According to a Washington Post report, Black Americans were 37 percent more likely to die of covid-19 than Whites, after controlling for age, sex and mortality rates over time. Asians were 53 percent more likely to die; Native Americans and Alaskan Natives were 26 percent more likely to die; and Hispanics were 16 percent more likely to die.
The outsized impact of the pandemic on communities of color laid bare the disparate health conditions among races in the United States, where White Americans’ life expectancy rates are historically higher than Black Americans’.
A recent study in the Proceedings of the National Academy of Sciences found that White Americans’ life expectancy even amid a pandemic surpassed that of Black Americans during non-covid times.
Experts said that treating racism as a public health problem would help get resources to the communities that need them.
“When one just looks at social economic status as a filter to decide where to allocate resources, that limits the ability of the problem to be solved, because racism is a substantial contributor to the unequal health outcomes and unequal life expectancy,” said Leon McDougle, president of the National Medical Association, a nonprofit that represents Black physicians and patients.
Racism in health can manifests in a number of ways, at both systemic and individual levels, said Ranit Mishori, chief public health officer for Georgetown University and senior medical adviser for Physicians for Human Rights.
Housing, education and other aspects of systemic racism can contribute negatively to the health of minority populations, she said. Because of segregated housing, Black people are nearly four times more likely to die of pollution exposure than White people, according to recent studies.
The cumulative stress of exposure to micro-agressions and biased systems, known as the allostatic load, can also affect a person’s health, Mishori said.
“This ongoing and multigenerational assault causes physiological changes — in how certain hormones are released, for example,” she said, adding that heightened stress can also contribute to obesity, high blood pressure and diabetes.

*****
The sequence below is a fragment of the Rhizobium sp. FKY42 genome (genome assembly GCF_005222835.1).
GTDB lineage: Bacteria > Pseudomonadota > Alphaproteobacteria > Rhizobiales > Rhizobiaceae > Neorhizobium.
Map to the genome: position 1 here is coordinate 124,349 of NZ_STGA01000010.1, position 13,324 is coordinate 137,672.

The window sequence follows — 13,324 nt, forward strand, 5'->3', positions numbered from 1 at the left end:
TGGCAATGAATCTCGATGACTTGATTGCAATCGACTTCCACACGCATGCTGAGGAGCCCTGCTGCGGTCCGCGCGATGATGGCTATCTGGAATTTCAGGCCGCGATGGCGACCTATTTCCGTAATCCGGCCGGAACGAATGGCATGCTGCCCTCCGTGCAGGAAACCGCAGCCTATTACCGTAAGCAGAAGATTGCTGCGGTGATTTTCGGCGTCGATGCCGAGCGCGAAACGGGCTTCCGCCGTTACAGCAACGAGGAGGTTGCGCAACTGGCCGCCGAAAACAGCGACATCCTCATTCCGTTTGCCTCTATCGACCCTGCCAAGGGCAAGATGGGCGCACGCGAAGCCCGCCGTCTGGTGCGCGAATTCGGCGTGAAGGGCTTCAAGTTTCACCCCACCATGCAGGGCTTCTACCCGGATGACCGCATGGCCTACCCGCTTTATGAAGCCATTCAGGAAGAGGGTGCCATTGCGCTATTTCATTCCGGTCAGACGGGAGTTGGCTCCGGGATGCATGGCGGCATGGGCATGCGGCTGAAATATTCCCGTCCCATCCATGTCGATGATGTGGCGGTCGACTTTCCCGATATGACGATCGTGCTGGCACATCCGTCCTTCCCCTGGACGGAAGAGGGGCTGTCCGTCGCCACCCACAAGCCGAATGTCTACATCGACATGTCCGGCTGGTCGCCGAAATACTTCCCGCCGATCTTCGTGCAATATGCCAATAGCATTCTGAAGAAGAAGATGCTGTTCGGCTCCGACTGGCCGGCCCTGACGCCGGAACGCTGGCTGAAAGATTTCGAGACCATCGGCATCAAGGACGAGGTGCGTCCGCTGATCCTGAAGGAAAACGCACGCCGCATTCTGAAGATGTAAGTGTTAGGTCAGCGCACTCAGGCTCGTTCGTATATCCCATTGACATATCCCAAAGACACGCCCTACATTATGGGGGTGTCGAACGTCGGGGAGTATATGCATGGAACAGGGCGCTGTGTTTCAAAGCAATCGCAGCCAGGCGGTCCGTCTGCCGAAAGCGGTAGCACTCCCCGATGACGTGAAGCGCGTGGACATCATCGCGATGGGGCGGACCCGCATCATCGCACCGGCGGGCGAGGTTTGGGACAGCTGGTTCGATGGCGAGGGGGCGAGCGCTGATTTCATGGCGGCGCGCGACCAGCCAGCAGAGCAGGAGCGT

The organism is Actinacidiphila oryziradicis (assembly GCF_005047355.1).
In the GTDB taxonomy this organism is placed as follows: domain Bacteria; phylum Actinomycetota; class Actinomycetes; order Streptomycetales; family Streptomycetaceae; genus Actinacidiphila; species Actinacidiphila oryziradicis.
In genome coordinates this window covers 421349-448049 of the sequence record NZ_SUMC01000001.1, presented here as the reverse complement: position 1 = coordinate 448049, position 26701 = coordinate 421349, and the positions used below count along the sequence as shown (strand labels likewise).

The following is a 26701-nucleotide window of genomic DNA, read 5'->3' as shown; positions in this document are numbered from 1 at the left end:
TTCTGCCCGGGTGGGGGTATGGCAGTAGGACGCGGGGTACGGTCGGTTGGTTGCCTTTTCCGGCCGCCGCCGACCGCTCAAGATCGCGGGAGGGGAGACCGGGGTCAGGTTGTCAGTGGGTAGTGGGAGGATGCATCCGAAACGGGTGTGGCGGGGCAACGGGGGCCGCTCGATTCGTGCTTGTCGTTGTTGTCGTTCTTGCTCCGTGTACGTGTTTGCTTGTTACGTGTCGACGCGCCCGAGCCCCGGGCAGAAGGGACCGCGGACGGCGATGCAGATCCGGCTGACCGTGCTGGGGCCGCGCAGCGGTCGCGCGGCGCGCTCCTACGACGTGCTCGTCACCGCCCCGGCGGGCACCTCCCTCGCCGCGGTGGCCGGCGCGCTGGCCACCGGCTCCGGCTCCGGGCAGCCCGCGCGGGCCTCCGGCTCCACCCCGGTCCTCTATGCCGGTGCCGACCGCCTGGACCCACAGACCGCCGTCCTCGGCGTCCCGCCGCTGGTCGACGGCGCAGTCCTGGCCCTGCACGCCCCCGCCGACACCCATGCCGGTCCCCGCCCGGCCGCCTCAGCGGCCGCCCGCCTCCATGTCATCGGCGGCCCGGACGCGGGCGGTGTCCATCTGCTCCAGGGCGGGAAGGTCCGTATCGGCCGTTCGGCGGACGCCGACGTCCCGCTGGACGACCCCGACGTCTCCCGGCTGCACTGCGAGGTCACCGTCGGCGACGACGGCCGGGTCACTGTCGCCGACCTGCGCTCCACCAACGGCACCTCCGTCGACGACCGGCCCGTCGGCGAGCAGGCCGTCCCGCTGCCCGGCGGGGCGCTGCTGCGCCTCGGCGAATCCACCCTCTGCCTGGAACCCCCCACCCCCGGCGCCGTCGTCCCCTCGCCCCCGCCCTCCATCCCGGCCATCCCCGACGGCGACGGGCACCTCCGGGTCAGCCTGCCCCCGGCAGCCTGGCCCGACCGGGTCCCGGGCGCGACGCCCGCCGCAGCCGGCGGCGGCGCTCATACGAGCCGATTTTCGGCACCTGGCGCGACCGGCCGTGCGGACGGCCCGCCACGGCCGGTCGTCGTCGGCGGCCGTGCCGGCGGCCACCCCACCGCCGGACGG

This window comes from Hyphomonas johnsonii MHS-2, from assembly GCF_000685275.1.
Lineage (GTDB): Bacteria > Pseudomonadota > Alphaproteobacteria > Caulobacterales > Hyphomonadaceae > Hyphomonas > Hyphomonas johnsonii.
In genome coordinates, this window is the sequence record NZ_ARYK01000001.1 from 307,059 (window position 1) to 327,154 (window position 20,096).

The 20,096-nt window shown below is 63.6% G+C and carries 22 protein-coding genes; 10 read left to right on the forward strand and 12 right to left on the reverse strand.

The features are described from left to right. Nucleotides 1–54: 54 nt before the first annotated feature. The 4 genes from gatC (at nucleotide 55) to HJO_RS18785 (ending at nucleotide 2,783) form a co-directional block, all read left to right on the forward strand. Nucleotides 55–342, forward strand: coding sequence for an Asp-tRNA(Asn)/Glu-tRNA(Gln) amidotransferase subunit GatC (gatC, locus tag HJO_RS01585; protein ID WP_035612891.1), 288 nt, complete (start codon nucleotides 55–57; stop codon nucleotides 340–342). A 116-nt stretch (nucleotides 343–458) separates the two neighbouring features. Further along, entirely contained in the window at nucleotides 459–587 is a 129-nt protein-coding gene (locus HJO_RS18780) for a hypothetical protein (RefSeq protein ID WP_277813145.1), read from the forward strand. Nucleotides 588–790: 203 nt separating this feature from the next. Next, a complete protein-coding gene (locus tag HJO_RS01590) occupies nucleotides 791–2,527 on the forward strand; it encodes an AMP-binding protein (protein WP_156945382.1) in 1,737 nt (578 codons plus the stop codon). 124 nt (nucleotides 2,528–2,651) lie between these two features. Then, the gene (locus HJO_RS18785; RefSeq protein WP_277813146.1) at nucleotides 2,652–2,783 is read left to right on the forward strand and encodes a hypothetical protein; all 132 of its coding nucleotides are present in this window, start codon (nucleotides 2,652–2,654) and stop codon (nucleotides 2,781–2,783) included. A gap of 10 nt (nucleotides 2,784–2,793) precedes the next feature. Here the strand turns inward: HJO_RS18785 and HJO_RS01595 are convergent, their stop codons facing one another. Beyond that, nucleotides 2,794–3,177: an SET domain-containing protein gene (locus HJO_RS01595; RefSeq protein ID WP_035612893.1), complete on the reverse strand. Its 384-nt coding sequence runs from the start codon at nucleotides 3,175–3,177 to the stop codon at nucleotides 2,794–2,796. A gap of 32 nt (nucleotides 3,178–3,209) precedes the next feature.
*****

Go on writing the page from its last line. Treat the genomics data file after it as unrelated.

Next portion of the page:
Mishori said that the CDC’s announcement needs to be the first step of a much deeper multi-sector approach to the issue, given the depth to which racism plays a role in people’s health.
But, she said, the announcement was an “enormous first step.”
“I can’t overemphasize how important it is for the head of the CDC to come up and say as a message from the U.S. government that this is important, this needs to be dealt with,” Mishori said, adding that racism “has been and is and will continue to be a foundational issue affecting millions and millions of Americans’ lives and health.”
But, she added, “awareness is not enough, statements are not enough, they need to be followed with actions.”
Ron Yee, chief medical officer of the National Association of Community Health Centers, welcomed this week’s announcement from Walensky. Two-thirds of the NACHC’s clients are ethnic or racial minorities, he said.
The agency has been implementing a vaccine distribution program that largely targets marginalized populations. Since Feb. 15, it has given out 700,000 doses — and 70 percent were to racial and ethnic minorities, Yee said.
He said understanding the race-related barriers to health care gets physicians closer to helping solve a client’s illness. He said the announcement is likely to hit home for many of the NACHC’s clients.
“For the public out there and people in these racial or ethnic minorities, it gives them hope that at least somebody is aware,” he said.